hit tracker
prime news list

all information about tech and other

Maintain a positive body image

Maintain a positive body image

Gabby Bachner, a pharmacy student at the University of Georgia in Athens, learned she had eczema shortly after going to college. The specific type it has, called contact dermatitis, occurs when the body touches something that causes an allergic reaction. Bachner, who works in pharmacy, found that his scrubs and some ointments had caused his eczema.

Eczema can cause unpleasant symptoms, including:

  • Itchy, dry, cracked, scaly or uneven skin
  • Babak
  • Inflammation
  • Rashes

These changes can also have an emotional and mental impact. Bachner said the flares of his eczema definitely affect his self-confidence.

Eczema and Mental Health

Your skin is your largest organ, so appearance problems can have a psychological impact.

Less self-confidence can affect your mental health. “Because both children and adults have eczema, we know that there is a higher rate of depression, ADHD, anxiety, and numerous sleep disturbances,” says Mamta Jhaveri, MD, assistant professor of dermatology at Johns Hopkins University in Baltimore.

People with eczema are more likely to have depression and anxiety than those without it. The probability is even higher if you have severe eczema. This can lead to a frustrating cycle. “Stress worsens eczema and eczema worsens stress,” says Jhaveri.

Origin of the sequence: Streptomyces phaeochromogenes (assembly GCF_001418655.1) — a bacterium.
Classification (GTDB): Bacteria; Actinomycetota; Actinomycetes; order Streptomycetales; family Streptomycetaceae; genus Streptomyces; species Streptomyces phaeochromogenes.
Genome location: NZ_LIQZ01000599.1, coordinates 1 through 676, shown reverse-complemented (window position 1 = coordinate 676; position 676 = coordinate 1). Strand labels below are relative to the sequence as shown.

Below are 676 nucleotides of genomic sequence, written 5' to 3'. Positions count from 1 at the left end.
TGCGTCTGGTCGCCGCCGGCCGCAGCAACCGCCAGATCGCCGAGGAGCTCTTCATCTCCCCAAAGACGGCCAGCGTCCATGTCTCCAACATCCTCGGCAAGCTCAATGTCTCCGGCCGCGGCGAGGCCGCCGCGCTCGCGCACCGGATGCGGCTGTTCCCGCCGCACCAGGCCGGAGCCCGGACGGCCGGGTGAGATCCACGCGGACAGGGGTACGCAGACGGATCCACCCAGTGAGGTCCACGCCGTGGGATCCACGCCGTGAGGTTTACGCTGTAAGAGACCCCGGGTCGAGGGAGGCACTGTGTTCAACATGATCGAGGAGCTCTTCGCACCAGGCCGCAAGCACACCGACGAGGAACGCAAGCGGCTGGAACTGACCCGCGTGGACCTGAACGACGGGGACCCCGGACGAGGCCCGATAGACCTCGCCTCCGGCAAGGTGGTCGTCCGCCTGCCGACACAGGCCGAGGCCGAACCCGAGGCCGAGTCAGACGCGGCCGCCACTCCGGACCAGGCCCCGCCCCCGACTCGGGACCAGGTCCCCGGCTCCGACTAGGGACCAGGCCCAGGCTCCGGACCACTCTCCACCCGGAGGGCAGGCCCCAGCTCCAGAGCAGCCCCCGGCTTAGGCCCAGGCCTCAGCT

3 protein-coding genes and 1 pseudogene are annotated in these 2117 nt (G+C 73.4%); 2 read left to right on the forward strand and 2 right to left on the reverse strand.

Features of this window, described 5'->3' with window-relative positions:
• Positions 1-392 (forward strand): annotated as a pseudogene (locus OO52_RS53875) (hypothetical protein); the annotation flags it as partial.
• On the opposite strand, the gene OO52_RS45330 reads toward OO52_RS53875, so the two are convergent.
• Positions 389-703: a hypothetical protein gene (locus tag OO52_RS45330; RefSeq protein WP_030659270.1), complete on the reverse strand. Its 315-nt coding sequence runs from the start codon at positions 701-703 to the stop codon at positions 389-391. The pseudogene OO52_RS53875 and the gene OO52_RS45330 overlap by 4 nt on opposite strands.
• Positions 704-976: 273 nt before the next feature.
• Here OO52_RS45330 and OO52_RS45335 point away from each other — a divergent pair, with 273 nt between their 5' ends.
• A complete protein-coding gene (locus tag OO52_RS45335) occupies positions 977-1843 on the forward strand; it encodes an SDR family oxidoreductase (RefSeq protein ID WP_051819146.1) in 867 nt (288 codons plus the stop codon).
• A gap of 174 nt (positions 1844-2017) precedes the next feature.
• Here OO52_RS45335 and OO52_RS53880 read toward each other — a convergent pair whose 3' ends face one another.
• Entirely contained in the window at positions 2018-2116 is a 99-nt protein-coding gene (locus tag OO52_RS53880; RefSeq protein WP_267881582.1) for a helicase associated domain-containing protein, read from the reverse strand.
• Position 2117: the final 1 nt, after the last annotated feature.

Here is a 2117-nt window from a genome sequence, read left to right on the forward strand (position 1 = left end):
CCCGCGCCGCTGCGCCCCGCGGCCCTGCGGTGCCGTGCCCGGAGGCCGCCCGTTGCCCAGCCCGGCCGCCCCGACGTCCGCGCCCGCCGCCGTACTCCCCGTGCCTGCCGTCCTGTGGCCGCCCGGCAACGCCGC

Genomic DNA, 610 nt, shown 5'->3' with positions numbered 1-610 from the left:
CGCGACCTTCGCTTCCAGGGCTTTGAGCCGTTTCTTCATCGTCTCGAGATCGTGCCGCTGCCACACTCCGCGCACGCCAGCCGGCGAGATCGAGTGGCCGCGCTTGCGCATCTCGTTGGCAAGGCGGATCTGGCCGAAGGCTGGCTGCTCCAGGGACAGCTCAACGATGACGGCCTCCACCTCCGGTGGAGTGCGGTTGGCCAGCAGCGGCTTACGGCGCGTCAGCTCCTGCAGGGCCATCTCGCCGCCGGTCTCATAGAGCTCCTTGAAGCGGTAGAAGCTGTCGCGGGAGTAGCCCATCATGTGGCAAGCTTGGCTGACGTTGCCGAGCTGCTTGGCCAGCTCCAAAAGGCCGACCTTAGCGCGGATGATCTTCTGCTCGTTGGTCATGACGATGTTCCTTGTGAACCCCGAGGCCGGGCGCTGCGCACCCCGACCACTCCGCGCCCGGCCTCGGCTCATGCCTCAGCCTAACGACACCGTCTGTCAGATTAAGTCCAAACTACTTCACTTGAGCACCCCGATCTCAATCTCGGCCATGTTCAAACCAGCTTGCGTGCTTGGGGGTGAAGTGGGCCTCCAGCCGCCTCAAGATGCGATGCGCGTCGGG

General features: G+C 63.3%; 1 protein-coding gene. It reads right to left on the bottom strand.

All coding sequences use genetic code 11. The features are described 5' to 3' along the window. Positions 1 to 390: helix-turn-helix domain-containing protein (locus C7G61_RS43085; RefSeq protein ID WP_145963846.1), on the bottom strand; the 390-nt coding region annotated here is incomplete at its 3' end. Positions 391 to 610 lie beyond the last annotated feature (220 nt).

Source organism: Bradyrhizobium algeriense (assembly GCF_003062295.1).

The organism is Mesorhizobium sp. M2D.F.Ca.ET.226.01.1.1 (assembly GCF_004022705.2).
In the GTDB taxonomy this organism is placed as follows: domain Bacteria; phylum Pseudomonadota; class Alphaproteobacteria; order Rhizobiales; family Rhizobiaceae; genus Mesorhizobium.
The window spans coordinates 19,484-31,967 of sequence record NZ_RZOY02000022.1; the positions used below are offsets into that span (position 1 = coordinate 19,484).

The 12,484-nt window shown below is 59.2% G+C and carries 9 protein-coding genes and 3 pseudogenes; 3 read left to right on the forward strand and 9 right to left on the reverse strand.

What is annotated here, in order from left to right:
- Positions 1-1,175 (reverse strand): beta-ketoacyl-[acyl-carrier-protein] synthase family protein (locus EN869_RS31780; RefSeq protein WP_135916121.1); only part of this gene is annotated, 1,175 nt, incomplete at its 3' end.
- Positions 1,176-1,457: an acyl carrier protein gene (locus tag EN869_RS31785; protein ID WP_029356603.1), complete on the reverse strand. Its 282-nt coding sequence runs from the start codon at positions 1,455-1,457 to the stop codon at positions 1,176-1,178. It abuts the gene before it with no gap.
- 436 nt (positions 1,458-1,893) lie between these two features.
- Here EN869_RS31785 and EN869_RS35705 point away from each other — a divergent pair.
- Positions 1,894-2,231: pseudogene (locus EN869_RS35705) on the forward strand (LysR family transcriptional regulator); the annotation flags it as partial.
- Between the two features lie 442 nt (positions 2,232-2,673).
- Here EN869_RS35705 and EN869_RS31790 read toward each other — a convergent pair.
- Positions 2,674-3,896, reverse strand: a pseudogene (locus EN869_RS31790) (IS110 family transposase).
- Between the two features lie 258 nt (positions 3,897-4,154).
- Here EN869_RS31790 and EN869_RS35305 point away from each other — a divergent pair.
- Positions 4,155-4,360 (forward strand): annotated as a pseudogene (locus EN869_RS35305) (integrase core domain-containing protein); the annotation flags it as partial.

There are three main ways in which eczema affects your mental health:

  • Chronic itching. Eczema often causes itching that you can’t control. When you’re in public, it can be hard to hide scratches. This can lead to stress, anxiety, and worries about what others think.
  • Inflammation. Chronic conditions such as eczema are caused by inflammation. Jhaveri says it can frustrate your energy level and make it harder to focus.
  • Impressive symptoms. It affects areas where eczema is difficult to cover, such as your face, eyes, hands, or limbs. These areas can be swollen, scaly, cracked or bloody, whatever can lower your self-image.

Bachner says the past holidays with eczema were never stressful. Before the trip, he often did a pedicure. The lotions used during the treatment caused eczema in his legs. And because many eczema therapies don’t work right away, he couldn’t control the onset before he left. This made it difficult to be confident with the swimsuit. He feared that people would mistake his condition with an infection.

Combined with low self-confidence, itching, and fatigue, being around others can be hard to turn on. People with eczema want a comfortable and private environment. Maybe you should stay home and take care of your skin.

“A lot of the work is lost, the school is lost and people sometimes reject social interactions,” says Jhaveri. “Eczema can also affect intimacy. … If it affects the face or any intimate parts, it can affect the relationship “.

How to feel more confident

When Jhaveri treats someone with eczema, he also uses the anxiety and depression rating scales to measure the impact of the skin condition on mental health.